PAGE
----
Special Report: Card Craze
"I think it's just going to continue to skyrocket in popularity," author of "How to Win at Texas Hold’em" Ashley Adams said.
Once a game favored by middle aged men, thanks to TV shows like the World Poker Tour, it's now college kids who are crazed about cards, and they play every chance they get.
"Every college campus, every dorm room, you're going to find kids playing poker," Thomas Crook said.
Bars like Maggies in Norwood hold poker nights once a week. There's no actual money changing hands here, just bragging rights.
"It's kind of gone from the smoky backrooms to the mainstream now," Crook said.
And in Internet casinos, $110 million is wagered each day from the comfort of home.
"People can, from the privacy of their own living room, sign on to 2-3 dozen sites - thousands of games," Adams said.
It's this easy access and younger crowd that worries the mass council on compulsive gambling.
"We're getting calls from people who work with young people, whether it's high schools and colleges," Kathleen Scanlan of Mass Council of Compulsive Gambling said.
They fear that some young poker players are getting hooked, and could develop a gambling addiction.
"It really progresses quite rapidly to a particularly devastating situation," Scanlan said.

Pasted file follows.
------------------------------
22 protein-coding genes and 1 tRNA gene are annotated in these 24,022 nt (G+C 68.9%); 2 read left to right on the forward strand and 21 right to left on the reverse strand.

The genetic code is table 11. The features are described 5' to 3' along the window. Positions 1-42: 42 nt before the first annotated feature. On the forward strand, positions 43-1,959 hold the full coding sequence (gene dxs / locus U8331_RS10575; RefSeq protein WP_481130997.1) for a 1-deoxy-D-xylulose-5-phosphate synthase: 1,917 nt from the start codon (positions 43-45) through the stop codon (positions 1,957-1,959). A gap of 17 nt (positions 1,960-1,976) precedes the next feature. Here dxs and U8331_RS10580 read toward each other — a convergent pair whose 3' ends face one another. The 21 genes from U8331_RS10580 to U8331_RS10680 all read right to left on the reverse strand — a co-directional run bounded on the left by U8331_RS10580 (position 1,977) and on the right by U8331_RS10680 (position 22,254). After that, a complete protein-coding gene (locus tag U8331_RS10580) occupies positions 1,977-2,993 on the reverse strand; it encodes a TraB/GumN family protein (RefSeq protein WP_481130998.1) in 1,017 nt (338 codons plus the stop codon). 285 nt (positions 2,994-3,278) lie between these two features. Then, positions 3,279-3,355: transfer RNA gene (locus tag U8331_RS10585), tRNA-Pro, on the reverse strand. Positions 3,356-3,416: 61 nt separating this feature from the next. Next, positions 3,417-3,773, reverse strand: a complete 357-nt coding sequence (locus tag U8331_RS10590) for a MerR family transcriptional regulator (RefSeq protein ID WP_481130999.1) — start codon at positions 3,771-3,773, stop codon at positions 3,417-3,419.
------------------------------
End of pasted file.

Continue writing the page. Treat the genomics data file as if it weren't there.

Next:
And the students we talked to all know people who haven't known when to fold'em.
Some kids definitely let it get out of hand. Playing online for hours a day. They waste their money then they get mad and then they waste more money.
"You have to be careful," Adams said. "You have to be aware that gambling can become an addiction."
Be on the lookout for these warning signs:
- If they become nervous, short-tempered.
- If they spend hours playing poker over the Internet
- If they neglect schoolwork and friends.
- If their personal items start disappearing.
"They're selling their stereos, one young man sold his truck. And the parents didn't quite realize it was to support his gambling," Scanlan said.
For these kids, they say intervention is needed, before they end up gambling away their futures.
The Mass Council on Compulsive Gambling wants to stress that they are not anti-poker and say most people do play the game responsibly.
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